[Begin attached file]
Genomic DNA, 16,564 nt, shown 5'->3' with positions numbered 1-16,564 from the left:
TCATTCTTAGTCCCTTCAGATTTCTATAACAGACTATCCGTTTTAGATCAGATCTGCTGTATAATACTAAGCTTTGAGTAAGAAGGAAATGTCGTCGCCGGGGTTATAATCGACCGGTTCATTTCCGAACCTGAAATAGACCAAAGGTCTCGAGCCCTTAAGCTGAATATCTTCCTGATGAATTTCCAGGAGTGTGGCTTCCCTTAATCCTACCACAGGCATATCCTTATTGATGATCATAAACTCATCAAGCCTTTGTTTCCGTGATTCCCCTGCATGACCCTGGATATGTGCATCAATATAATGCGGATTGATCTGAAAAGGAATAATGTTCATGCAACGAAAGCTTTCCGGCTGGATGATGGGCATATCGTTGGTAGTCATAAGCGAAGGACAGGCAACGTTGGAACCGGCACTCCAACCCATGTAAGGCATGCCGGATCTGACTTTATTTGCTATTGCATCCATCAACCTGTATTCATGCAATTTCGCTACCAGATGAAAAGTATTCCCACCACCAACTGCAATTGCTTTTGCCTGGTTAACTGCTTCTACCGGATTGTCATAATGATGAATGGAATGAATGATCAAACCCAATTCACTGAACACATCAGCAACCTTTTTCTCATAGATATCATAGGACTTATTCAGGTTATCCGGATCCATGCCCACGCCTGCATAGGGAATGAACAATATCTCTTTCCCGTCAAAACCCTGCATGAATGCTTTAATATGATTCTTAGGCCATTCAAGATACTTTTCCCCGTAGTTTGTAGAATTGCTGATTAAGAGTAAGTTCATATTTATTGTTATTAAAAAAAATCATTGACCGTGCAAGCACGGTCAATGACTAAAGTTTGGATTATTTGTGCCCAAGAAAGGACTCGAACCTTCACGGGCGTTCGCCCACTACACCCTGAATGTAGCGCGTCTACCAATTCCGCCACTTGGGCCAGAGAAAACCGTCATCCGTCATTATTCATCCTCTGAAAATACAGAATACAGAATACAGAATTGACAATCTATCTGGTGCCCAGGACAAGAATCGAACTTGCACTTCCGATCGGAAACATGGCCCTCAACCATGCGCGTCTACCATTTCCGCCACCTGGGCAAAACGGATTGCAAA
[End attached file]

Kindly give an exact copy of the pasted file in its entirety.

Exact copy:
Genomic DNA, 16,564 nt, shown 5'->3' with positions numbered 1-16,564 from the left:
TCATTCTTAGTCCCTTCAGATTTCTATAACAGACTATCCGTTTTAGATCAGATCTGCTGTATAATACTAAGCTTTGAGTAAGAAGGAAATGTCGTCGCCGGGGTTATAATCGACCGGTTCATTTCCGAACCTGAAATAGACCAAAGGTCTCGAGCCCTTAAGCTGAATATCTTCCTGATGAATTTCCAGGAGTGTGGCTTCCCTTAATCCTACCACAGGCATATCCTTATTGATGATCATAAACTCATCAAGCCTTTGTTTCCGTGATTCCCCTGCATGACCCTGGATATGTGCATCAATATAATGCGGATTGATCTGAAAAGGAATAATGTTCATGCAACGAAAGCTTTCCGGCTGGATGATGGGCATATCGTTGGTAGTCATAAGCGAAGGACAGGCAACGTTGGAACCGGCACTCCAACCCATGTAAGGCATGCCGGATCTGACTTTATTTGCTATTGCATCCATCAACCTGTATTCATGCAATTTCGCTACCAGATGAAAAGTATTCCCACCACCAACTGCAATTGCTTTTGCCTGGTTAACTGCTTCTACCGGATTGTCATAATGATGAATGGAATGAATGATCAAACCCAATTCACTGAACACATCAGCAACCTTTTTCTCATAGATATCATAGGACTTATTCAGGTTATCCGGATCCATGCCCACGCCTGCATAGGGAATGAACAATATCTCTTTCCCGTCAAAACCCTGCATGAATGCTTTAATATGATTCTTAGGCCATTCAAGATACTTTTCCCCGTAGTTTGTAGAATTGCTGATTAAGAGTAAGTTCATATTTATTGTTATTAAAAAAAATCATTGACCGTGCAAGCACGGTCAATGACTAAAGTTTGGATTATTTGTGCCCAAGAAAGGACTCGAACCTTCACGGGCGTTCGCCCACTACACCCTGAATGTAGCGCGTCTACCAATTCCGCCACTTGGGCCAGAGAAAACCGTCATCCGTCATTATTCATCCTCTGAAAATACAGAATACAGAATACAGAATTGACAATCTATCTGGTGCCCAGGACAAGAATCGAACTTGCACTTCCGATCGGAAACATGGCCCTCAACCATGCGCGTCTACCATTTCCGCCACCTGGGCAAAACGGATTGCAAA